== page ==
On Wednesday, I took Katie and Quint to Cape Meares in hopes we might see some of the gray whales currently migrating by the Oregon Coast, certain, though, we would see awesome views and a few magnificent trees. I started out, as I normally do with guests, taking them to the giant Sitka Spruce–the largest of its kind in Oregon. This is a tree I know I will go back to periodically as long as I am here. This tree is estimated to be 800-900 years, and I think so often about how the landscape has changed in its time on Earth. I want to spend time next to it, the way you want to spend time with your great-grandparents. You know there are things they remember that you might leech from them, that you might take some lesson just by being in the same space.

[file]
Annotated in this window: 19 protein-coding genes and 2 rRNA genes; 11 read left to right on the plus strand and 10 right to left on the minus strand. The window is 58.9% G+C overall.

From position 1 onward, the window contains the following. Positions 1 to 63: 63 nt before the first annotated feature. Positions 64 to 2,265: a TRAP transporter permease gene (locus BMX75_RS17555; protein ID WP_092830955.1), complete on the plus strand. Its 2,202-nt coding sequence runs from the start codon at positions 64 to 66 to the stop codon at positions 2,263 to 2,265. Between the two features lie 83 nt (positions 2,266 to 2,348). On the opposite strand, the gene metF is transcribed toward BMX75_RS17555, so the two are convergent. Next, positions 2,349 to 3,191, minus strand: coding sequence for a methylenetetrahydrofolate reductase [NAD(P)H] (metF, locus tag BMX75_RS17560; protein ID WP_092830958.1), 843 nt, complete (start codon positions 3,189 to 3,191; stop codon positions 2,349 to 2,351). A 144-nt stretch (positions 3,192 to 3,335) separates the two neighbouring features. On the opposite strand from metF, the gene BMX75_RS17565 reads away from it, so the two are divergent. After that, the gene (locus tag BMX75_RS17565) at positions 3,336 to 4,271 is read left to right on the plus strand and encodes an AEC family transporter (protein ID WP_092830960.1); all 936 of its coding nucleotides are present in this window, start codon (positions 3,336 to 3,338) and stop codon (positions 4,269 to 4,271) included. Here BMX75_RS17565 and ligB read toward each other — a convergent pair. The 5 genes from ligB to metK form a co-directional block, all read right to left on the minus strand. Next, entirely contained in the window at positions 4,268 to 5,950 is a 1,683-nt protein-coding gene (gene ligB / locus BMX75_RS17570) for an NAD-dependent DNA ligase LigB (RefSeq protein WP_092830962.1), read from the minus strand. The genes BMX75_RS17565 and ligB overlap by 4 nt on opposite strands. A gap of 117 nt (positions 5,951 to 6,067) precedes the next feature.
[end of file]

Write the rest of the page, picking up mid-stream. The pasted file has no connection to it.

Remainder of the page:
I was asked to speak at the Maundy Thursday service in Tillamook. This is the service that commemorates the Last Supper, the washing of feet, and the communion meal. It was a service that was always a prominent part of Holy Week at the church where I grew up, so I felt humbled to be asked to speak. It was a small service, there were probably 25 people there and 4 of those were Katie, Quint, Allyson, and me. I talked a lot about this idea of remembering, how when we hold onto something, it offers this chance for us to have a deeper understanding of the thing we remember. How this story means one thing when we are young, and it continues to add layers of meaning as we examine it more. We do this with the important stories of our lives. We hold onto them, and they continue to speak to us, to shape us.